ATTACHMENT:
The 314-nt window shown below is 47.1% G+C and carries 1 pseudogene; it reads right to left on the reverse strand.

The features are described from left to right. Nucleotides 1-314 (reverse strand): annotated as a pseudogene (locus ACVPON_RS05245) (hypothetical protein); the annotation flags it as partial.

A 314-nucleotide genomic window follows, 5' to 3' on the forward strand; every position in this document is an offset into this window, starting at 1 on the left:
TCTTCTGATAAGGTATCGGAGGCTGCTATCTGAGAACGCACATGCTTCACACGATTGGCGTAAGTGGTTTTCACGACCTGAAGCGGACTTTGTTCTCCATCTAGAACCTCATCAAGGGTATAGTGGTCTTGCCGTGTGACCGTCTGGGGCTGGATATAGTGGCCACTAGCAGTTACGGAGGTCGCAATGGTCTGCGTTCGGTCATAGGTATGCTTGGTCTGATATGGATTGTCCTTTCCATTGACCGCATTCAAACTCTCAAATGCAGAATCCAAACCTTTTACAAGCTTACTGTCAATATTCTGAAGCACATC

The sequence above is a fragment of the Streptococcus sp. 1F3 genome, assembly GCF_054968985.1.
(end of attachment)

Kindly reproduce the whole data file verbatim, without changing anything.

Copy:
The 314-nt window shown below is 47.1% G+C and carries 1 pseudogene; it reads right to left on the reverse strand.

The features are described from left to right. Nucleotides 1-314 (reverse strand): annotated as a pseudogene (locus ACVPON_RS05245) (hypothetical protein); the annotation flags it as partial.

A 314-nucleotide genomic window follows, 5' to 3' on the forward strand; every position in this document is an offset into this window, starting at 1 on the left:
TCTTCTGATAAGGTATCGGAGGCTGCTATCTGAGAACGCACATGCTTCACACGATTGGCGTAAGTGGTTTTCACGACCTGAAGCGGACTTTGTTCTCCATCTAGAACCTCATCAAGGGTATAGTGGTCTTGCCGTGTGACCGTCTGGGGCTGGATATAGTGGCCACTAGCAGTTACGGAGGTCGCAATGGTCTGCGTTCGGTCATAGGTATGCTTGGTCTGATATGGATTGTCCTTTCCATTGACCGCATTCAAACTCTCAAATGCAGAATCCAAACCTTTTACAAGCTTACTGTCAATATTCTGAAGCACATC

The sequence above is a fragment of the Streptococcus sp. 1F3 genome, assembly GCF_054968985.1.